The Outlook For Guatemala Real Estate

Guatemala still has many problems, including drug violence, political violence and corruption. Despite the problems, though, areas like Antigua still attract tourism, and real estate values were appreciating …

Guatemala still has many problems, including drug violence, political violence and corruption. Despite the problems, though, areas like Antigua still attract tourism, and real estate values were appreciating at around 20% per year before the global recession hit. To learn more see the following report on Guatemala real estate by Global Property Guide.

Guatemala is the Mayan heartland of Central America, and its indigenous culture is alive and well.  That culture survives in the ancient ruins of Tikal, in the Mayan-Catholic rituals of Chichicastenango, and the blazing colors of everyday Mayan dress.

Guatemala does not have a great variety of ‘purchase destinations’ to offer.  There are no good beaches. Foreigners who buy properties in Guatemala typically settle in the city of Antigua (different from the Antigua island in the Caribbean), and on Lake Atitlan.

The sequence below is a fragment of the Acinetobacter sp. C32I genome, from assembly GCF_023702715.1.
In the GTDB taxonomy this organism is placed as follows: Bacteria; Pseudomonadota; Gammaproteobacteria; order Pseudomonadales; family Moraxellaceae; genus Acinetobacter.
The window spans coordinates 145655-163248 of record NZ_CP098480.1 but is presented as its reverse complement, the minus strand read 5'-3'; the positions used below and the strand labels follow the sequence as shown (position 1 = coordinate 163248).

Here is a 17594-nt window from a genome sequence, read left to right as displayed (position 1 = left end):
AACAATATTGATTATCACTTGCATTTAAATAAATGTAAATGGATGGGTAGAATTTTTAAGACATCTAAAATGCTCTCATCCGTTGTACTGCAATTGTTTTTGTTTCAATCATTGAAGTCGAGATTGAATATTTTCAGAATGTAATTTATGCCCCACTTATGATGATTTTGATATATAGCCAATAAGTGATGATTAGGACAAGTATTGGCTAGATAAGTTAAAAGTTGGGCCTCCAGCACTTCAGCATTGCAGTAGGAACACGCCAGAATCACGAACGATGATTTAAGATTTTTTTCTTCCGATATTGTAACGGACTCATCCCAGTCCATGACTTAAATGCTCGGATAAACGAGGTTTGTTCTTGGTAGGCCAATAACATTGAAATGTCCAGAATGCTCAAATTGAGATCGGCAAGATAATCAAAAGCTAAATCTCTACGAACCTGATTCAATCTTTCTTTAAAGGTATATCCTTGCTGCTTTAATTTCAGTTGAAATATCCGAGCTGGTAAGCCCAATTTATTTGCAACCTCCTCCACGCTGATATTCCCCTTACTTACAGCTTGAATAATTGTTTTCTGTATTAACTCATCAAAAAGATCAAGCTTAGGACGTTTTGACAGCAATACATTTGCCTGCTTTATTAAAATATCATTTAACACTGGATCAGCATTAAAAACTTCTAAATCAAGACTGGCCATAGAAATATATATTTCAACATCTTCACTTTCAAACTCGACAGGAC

However in 2009, Guatemala was thrown into international limelight when President Alvaro Colom was accused of ordering the assassination of an opposition lawyer, Rodrigo Rosenberg. The accuser was the lawyer himself, who left behind the videotaped accusation, to be viewed only if he was killed.

This highlights the growing problem of political violence. Politicians, journalists, businessmen and even bus drivers are routinely killed in broad daylight in the capital, Guatemala City.

Guatemala now faces a deteriorating peace and order situation, with escalating crime involving maras (gangs) and drug syndicates.

Charming Antigua

Antigua (pop 22,000) is a charming Spanish colonial town and, though earthquakes have done much damage over the centuries, there is much Spanish heritage. It is a refuge for elite Guatemalans, being only 45 minutes’ drive from Guatemala City, the capital, which is highly polluted and congested.